“No matter what we face in life; whether it’s financial, emotional, relational, or physical, there is one true fact; we are not alone.” This is one of the first thoughts that I had as the shuttle van that was bringing from the Washington-Dulles Airport was navigating through the rain and traffic to drop me off at a hotel in a city to which I’d never been. The city; this city, the Nation’s capital that is entrenched in an atmosphere of uncertainty and frightening times was somehow letting me know that I was not alone and that it was my time to be here.
Over the last several days my emotional litmus has been tested as at times I felt like I was being tossed to and fro on a litany of “alternative facts.” I’m here because I’m a seminarian at the Pacific School of Religion, but further than that, I am an individual that believes that the scales of justice have for far too long favored those that determined that toil and labor is a menial endeavor to be carried out by the most marginalized of individuals; those that have no power because they have no economic prowess.
I’m here with a cohort of other clergy leaders who seek to serve and do the work of justice for the underserved populations of this world. We’re here to discover just how faith and public policy work hand in hand. In his book, Democracy Matters, Cornel West says, “In the face of callous indifference to the suffering wrought by our imperialism, we must draw on the prophetic.” The place where faith and public policy intersect is that prophetic well that we draw from so that we can dismantle this callous indifference. Faith is politics; it is the living water of our moral consciousness; it is our understanding of the mission of the gospel of Jesus; to do the work of justice; to ensure that the least of these have a place at the table of equity, and it is the true intent of democracy.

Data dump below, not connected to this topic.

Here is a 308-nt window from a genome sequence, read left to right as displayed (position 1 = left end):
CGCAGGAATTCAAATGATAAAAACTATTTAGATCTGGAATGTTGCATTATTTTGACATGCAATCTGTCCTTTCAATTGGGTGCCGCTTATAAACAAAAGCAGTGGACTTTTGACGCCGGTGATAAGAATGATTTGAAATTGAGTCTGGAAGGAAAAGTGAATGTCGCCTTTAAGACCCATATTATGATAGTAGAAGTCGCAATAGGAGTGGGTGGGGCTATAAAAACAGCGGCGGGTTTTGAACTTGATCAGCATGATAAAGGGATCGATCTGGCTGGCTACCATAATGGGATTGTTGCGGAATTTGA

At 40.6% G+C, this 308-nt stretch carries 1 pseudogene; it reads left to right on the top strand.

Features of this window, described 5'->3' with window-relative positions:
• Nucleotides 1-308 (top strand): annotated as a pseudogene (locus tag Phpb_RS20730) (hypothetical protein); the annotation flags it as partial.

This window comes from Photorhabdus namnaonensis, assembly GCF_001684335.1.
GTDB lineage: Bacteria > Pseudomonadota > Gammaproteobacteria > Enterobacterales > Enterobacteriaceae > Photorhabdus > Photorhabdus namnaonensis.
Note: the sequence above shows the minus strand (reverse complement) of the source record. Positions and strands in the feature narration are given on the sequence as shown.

In John 21, Jesus gives Peter a three-fold command that makes my understanding of why faith is foundational to enacting policies that serve the common good of all people. “Feed my lambs,” “tend my sheep,” and “feed my sheep” is an instruction for all of us as faith leaders to identify injustice, recognize injustice, and resolve injustice so that all people are empowered. Faith in public policy is the substance of things we hope for, and for many in this country, it is something tangible, something that can be grasped because it is the most civil of their inalienable rights.
I’ve learned this week that it isn’t enough to simply hold the right opinion; I’ve spoken to people that believe it is the wrong opinion to be offended at the notion that more money should be poured into efforts like aggressive militarism in inner cities and low-income neighborhoods versus saving the educational institutions in those communities that will cause growth and liberation.
Democracy is a fallacy if only a small contingency of people get to experience it as normative. Feeding and tending sheep means that no person is erased or invalidated because humanity is not disposable. Nine years ago I discovered that while I may have been walking in despair, I had not been walking alone. I’ve heard the echo of the blood of my ancestors as I walked through the halls of Senate buildings to place a demand on behalf of the people. I’ve gained an even more palpable understanding of why resistance to tyranny must be unrelenting and why tyranny must be ended by any means necessary.